Selfishly, this service was a chance to relive the hundreds of services that I’d mixed with Jeff before. But, more than that, you could hear the joy of both the writers and the congregation with these news songs. Even though they were brand new songs, they sang them with gusto as if they’d been singing for 20 years. And, just getting to be a part of that was a blessing to me.

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*Name changed.

Rocco Speicher is an audio engineer serving among South Asian peoples. Songs from the songwriting conference can be heard here.

Writing worship music for the Indian urban audience

By Torie Speicher

INDIA — Seven months ago, Kiri Dutta* left her lucrative and fulfilling job in the corporate world to support her husband in ministry. It wasn’t an easy transition, but now God is using her to disciple urban young people in an Indian mega-city.

A lot of these young people are students, or recent graduates like Indra Sethi.* Sethi recently graduated from university with a Bachelor’s degree in engineering, one of the more rigorous and competitive degrees for Indians. He wants to serve God in the marketplace.

Sethi accidentally ended up at the songwriting workshop sponsored by Dutta and her husband Mani.* Even though he found out about it only the night before, Sethi knows it was God’s plan for him to be there.

Attendees of the Song Writer's Workshop practice their new song

The purpose of the workshop, organized by Mani and Ethan Leyton,* an ethnomusicologist (or someone who studies the cultural and social aspects of music), was to lead these young people in writing songs for worship.

“I think the most important thing that people can take away from a conference is that they have a voice,” Leyton said.

“We want to offer workshops on songwriting because music doesn’t just happen and God’s word tells us to sing new songs to Him,” Leyton said. This is one of 20 workshops Leyton has organized in the last seven years for believers around South Asia.

“Many South Asian languages (and worldwide) don’t have a single song about Jesus in them,” Leyton said. “It takes time and concentrated energy to come up with songs that are understandable, biblically accurate and culturally relevant for people.”

This workshop is unique because it was in English. The students that Kiri and Mani work with speak many different native languages or mother tongues, but because they’ve been educated in English, they are more comfortable communicating in English than their mother tongues.

Leyton hopes the songwriters will take what they learn and apply it to their mother tongues.

Sethi, along with 17 other budding songwriters, collaborated with a small group to write a song before the weekend ended. The workshop produced four songs that are now a part of worship for the church Mani started.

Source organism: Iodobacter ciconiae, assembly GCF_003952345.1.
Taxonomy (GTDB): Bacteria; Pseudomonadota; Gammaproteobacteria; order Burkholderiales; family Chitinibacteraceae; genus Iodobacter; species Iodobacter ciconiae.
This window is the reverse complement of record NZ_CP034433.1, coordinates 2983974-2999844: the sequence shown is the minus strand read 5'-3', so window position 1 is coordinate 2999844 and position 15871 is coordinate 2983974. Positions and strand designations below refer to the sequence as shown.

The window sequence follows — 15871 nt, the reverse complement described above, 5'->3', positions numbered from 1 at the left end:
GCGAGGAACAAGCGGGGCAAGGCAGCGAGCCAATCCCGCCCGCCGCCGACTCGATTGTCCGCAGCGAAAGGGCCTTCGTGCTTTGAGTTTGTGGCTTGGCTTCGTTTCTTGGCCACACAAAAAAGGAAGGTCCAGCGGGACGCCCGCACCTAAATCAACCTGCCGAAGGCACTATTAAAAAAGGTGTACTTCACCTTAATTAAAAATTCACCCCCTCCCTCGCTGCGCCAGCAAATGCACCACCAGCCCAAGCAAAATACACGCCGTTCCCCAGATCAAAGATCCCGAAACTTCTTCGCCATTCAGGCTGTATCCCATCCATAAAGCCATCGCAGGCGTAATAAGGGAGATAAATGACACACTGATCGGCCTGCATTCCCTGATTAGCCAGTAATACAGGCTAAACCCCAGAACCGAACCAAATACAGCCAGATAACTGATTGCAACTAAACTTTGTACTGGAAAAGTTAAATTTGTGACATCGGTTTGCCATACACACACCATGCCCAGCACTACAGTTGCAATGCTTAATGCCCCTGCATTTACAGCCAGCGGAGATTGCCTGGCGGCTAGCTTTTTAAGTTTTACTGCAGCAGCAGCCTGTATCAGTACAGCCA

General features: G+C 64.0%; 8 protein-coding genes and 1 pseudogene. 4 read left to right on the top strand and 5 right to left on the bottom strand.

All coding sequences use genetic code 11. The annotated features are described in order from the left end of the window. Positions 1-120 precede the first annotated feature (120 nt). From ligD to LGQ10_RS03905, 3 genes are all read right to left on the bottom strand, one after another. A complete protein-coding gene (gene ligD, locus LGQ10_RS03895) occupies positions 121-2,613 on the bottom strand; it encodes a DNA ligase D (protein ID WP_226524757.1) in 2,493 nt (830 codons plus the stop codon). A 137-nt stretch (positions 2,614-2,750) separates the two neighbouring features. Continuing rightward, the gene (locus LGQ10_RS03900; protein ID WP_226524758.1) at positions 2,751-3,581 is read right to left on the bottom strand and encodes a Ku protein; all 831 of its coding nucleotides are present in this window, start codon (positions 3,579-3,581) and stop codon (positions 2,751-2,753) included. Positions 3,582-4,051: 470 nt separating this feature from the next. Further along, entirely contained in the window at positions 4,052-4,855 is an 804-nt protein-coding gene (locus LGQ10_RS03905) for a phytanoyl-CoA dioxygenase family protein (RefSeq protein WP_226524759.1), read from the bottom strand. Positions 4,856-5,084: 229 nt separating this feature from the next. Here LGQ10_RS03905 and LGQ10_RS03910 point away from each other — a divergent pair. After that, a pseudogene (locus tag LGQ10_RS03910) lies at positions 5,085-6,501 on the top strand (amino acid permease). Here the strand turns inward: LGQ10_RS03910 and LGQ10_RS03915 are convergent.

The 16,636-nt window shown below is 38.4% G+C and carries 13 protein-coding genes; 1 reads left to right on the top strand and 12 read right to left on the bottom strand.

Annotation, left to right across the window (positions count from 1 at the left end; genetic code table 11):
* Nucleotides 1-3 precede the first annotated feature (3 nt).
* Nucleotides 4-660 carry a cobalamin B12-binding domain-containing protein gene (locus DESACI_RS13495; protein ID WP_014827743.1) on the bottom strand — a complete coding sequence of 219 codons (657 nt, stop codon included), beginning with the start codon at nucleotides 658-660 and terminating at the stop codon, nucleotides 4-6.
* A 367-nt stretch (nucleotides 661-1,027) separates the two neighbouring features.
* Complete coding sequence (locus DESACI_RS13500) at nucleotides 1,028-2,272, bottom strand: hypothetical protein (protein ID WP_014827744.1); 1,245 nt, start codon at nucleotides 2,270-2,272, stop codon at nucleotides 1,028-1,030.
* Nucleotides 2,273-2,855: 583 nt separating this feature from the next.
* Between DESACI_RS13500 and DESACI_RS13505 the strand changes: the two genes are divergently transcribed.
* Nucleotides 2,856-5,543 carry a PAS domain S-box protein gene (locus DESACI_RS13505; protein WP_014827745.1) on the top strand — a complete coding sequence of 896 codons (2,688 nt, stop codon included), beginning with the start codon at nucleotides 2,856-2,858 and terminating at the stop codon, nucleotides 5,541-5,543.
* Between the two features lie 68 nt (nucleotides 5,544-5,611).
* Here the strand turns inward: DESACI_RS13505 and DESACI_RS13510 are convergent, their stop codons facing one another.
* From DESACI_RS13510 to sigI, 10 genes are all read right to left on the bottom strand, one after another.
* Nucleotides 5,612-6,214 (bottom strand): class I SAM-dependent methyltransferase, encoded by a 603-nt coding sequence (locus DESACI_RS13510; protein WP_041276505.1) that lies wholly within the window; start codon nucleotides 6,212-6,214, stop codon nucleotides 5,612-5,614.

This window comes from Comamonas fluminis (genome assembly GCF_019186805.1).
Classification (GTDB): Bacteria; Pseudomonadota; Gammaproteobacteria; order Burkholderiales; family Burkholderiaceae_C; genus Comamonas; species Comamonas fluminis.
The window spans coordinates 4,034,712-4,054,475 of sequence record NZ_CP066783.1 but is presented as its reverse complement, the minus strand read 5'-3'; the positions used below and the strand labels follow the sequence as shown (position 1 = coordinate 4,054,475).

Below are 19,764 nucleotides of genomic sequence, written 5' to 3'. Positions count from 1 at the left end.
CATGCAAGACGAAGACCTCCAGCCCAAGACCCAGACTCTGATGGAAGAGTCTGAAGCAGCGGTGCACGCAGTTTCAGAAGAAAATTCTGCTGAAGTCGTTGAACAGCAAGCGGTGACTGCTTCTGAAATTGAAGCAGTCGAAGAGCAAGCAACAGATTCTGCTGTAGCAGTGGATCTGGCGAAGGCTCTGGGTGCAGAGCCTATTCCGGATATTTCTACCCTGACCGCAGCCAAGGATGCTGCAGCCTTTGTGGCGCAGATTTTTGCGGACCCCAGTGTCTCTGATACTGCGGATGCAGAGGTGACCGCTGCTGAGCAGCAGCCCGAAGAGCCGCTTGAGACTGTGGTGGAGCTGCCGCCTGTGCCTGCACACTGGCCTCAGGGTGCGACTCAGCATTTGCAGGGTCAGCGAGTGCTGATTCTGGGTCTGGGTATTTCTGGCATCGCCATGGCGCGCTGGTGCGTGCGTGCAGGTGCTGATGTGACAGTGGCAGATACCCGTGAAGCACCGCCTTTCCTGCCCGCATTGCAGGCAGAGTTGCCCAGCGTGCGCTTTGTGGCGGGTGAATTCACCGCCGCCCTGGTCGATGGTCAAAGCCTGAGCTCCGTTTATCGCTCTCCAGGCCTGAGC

“The strongest songs come from co-writing,” said Jeff Bourque, the American musician who led the workshop. Bourque leads worship for Grace Community Church in Nashville, Tenn., but has been writing original songs for 22 years.

“Jeff Bourque was not the ego-driven man I was expecting to teach us songs,” Sethi said.

Instead, Sethi found Bourque down-to-earth and humble — albeit tall by Indian standards — and prepared to share the gifts God has given him.

Bourque asked all the groups to choose a passage of Scripture and pick a theme from it. The theme that Sethi’s group settled on was wanting people to know that Christianity is not only a religion, but a relationship.

“According to Indian traditions and religious views, people need to sacrifice things (for salvation),” Sethi said. “I wanted people to know about the true God who is alive, who gave His Son as a sacrifice and a ransom for all our sins [meaning] there is no need for any sacrifices.”

Since two people from Sethi’s group had to leave the workshop early, Bourque joined their group. Together, they wrote This is not Tradition.

“Even though I helped write the song, the group wasn’t looking at me and saying it was a great song, they were looking at him and giving him all the affirmation. They said, ‘We want to hear it again!,’ “ Bourque said.

Bourque was happy that the song impacted people, but not just because he helped write it. As a teacher, he was proud of Sethi for taking the concepts he learned and using them to encourage worship of the one, true God.

Bourque came to India to lead a workshop on songwriting and was impressed with the quality of musicians and their hunger to learn and practice songwriting.

Even though Sethi has written songs before, they were more personal songs with his secular band. Worship songs are different because they are written to express to God what we feel about Him.

“I feel that a person who has been smothered by the love of God writes a worship song to pour out or express his heart in words,” Sethi said.

Sethi said the pleasures of the world cannot compare to the joy from intimate worship of God.

“Once we go to heaven, the only thing we’ll be doing is worshipping our God,” Sethi said. “So, what I’m doing here is I’m actually practicing.”

When Kiri talks about the song Sethi wrote and how people in her church love it, she won’t stop there. She’s ready for the next workshop and the next batch of songs that will build up the church among Indian young people.